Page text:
We went to the farm and the waters came. We couldn’t get in touch with anyone and we were told all the roads were closed into the area. Now, I can take water damage, clean up an all the other things that go with flooding. But the ups and downs of hope and despair aren’t as easy. When our area becomes the track they play on TV between shows I start the worry over and over again. Mostly about our neighbors.

A few days ago my wife’s cousin made a trip to see our house. She lives a few miles away and the waters hadn’t reached her house. We learned that the small area where our house is was still out of the water. We were excited. Then two days ago she called and said her house was now flooded. We worried. Today my wife finally was able to get through to our next door neighbor. Water filled our street but it was not getting in our house. We had added dirt and footings to raise it 3 feet above the ground level when it was built. All but 1 house on our street was built that way. We were happy.

Last night the government put in emergency control of our area for the next two days. There was a new release of water from the north and no one is allowed into our area. We worry.

In Thailand the water gates to dams, canals and other flood control methods are controlled be the local government and the PM can only ask them not to release water or let it in. The local areas try to insure there will be enough water for planting and people during the dry season. Now, it seems, they hold the water until it gets too high and then release it all at once with no regard or pattern. There really needs to be federal control in these situations.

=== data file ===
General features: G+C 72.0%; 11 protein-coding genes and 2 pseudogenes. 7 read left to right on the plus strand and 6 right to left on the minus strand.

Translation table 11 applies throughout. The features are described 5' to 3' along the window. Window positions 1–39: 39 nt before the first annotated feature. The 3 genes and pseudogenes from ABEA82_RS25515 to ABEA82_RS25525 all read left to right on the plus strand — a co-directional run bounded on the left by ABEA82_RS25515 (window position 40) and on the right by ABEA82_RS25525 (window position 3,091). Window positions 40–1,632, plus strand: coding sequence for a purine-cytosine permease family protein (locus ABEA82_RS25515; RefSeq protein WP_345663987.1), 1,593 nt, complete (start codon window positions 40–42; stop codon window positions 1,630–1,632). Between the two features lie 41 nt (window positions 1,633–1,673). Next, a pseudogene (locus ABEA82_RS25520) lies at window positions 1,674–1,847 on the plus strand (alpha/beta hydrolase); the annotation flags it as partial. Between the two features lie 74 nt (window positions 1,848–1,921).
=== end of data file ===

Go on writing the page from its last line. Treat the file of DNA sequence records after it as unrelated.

Thailand is also the largest breeder of crocodiles in the world and you guessed it—many of these farms have flooded and the crocs have escaped just to add to the fun. So now the giant lizards around our house may have some company.

Enough about my petty woes. Hundreds of thousands of people are suffering and it’s not going to stop for at least 6 more weeks. I really hurt for those people. The dry season has arrived here at the farm but it’s still raining in Bangkok. Please pray for the people of Southeast Asia. This is my last flood report—unless something really bad happens, lol—until we are able to return to our house. Next week you’ll read about the Writer who stayed with rubber tree farmers. Thank you for reading.

I’d like to add that most of the pictures I put up were not taken by me. Every time I was in the rushing waters my camera was either at home or I was concentrating on staying alive.